He TM, Chen XS, Xu Z, Gao JS, Lin PJ, Liu W, Liang Q, Wu Y. 2007. Using SSR markers to determine the population genetic structure of wild apricot (Prunus armeniaca L.) in the Ily Valley of West China. Genetic Resources and Crop Evolution. 54:563–572. Google Scholar

18.

Hesse MH, Halbritter H, Zetter R, Weber M, Buchner R, Frosch-Radivo A, Ulrich S. 2009. Pollen terminology: An illustrated handbook. New York: Springer Wein; p. 264. Google Scholar

19.

Kostina KF. 1931. The cultivation of apricots in Fergana Valley (in Russian). Bulletin of Applied Botany, Genetics and Plant Breeding. 27:153–158. Google Scholar

20.

Kryukova I. 1989. Botanical classification and geographical distribution. In: Smykov, VK, editor. Apricot. Moscow: Agropromizdat; p. 9–23. Google Scholar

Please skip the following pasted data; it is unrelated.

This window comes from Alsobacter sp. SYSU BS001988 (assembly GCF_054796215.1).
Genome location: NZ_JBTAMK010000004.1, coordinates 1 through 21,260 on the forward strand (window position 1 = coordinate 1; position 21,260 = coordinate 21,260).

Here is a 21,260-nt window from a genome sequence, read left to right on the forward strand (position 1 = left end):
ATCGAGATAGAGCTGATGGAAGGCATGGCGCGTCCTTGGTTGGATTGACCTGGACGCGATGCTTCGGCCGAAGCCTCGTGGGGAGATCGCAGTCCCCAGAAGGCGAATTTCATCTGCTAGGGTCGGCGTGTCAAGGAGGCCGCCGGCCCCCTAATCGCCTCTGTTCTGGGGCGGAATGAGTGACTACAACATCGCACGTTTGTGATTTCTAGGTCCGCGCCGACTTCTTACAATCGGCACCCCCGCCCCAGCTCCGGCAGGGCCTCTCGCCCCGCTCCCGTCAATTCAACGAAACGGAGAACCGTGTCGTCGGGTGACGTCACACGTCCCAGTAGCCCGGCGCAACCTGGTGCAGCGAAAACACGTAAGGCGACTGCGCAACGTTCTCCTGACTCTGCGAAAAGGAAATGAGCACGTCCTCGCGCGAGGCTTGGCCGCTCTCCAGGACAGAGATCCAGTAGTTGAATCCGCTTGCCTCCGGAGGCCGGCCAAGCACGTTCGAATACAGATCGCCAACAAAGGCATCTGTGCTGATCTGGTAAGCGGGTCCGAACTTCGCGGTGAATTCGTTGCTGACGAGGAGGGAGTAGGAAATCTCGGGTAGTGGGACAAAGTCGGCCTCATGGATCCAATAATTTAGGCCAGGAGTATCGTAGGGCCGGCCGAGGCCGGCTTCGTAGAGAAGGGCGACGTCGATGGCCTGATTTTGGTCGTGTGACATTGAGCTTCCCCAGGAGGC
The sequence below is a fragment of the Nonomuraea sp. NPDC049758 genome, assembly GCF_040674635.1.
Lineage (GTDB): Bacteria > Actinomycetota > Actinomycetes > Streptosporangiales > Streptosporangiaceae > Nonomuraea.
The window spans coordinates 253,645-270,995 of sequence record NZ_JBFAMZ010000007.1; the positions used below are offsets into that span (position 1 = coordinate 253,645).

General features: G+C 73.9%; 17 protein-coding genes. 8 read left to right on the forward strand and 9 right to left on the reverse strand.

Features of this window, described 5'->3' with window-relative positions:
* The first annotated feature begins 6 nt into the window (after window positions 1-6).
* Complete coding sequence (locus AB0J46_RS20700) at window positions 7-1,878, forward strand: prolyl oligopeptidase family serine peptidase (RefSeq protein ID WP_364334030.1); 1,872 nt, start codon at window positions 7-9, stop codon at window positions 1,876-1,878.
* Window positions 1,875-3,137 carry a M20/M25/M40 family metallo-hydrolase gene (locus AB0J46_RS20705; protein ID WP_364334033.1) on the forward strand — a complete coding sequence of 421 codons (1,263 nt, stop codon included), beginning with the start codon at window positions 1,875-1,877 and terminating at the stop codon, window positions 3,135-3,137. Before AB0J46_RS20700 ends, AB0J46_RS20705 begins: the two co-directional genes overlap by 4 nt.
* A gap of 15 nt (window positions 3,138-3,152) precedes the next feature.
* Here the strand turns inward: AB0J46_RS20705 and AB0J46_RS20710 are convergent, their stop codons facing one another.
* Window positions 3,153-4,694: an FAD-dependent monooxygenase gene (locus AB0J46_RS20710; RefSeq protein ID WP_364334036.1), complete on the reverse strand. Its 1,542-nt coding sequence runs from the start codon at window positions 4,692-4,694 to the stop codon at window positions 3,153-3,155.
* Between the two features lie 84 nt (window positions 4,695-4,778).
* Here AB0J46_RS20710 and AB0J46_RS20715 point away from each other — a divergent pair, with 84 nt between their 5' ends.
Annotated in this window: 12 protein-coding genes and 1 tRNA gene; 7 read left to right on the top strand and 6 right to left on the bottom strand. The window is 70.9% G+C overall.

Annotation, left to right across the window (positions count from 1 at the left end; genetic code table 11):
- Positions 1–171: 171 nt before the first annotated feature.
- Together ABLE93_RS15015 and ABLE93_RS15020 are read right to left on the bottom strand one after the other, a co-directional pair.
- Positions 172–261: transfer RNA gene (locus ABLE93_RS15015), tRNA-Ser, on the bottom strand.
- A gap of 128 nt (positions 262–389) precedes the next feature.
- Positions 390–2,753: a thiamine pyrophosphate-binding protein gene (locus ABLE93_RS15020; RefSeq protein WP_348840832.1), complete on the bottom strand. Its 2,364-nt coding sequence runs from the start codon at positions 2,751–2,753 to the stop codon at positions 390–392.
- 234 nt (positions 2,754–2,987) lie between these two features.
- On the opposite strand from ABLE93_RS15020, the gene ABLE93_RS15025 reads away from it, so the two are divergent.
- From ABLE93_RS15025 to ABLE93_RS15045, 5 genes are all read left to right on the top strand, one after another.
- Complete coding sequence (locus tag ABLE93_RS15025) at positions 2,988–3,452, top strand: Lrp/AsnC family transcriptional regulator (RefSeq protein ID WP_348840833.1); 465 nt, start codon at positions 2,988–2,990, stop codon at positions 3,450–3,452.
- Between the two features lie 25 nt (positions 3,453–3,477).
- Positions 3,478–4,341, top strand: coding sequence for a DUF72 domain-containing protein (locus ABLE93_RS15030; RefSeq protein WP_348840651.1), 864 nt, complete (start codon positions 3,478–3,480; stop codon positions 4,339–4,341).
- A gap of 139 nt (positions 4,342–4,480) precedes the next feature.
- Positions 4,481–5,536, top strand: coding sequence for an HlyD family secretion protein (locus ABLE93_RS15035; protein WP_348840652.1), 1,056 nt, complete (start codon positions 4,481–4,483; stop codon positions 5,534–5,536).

21.

Li WW, Liu LQ, Wang YN, Fan GQ, Zhang SK, Wang YT, Liao K. 2020. Determination of genome size and chromosome ploidy of selected taxa from Prunus armeniaca by flow cytometry. Scientia Horticulturae. 261:108987. Google Scholar

22.

Liu YC, Chen WZ, Liu WS, Liu N, Zhang YP, Liu S. 2010. Palynological study on the origin and systematic evolution of kernel-using apricots. Acta Horticulturae Sinica. 37:1377–1387. Google Scholar

23.

Luo XS, Chen XS, Guo YK, Miao L, Yu XZ. 1992. Study on palynology of apricot varieties. Acta Horticulturae Sinica. 19:319–325. Google Scholar

24.

Maghuly F, Fernandez EB, Ruthner S, Pedryc A, Laimer M. 2005. Microsatellite variability in apricots (Prunus armeniaca L.) reflects their geographic origin and breeding history. Tree Genetics & Genomes. 1(4):151–165. Google Scholar

25.

Mert C. 2009. Pollen morphology and anatomy of cornelian cherry (Cornus mas L.) cultivars. Hortscience. 44(2):519–522. Google Scholar

26.

Punt W, Hoen PP, Blackmore S, Nilsson Z, Le Thomas A. 2007. Glossary of pollen and spore terminology. Review of Palaeobotany and Palynology. 143(1-2):1–81. Google Scholar

27.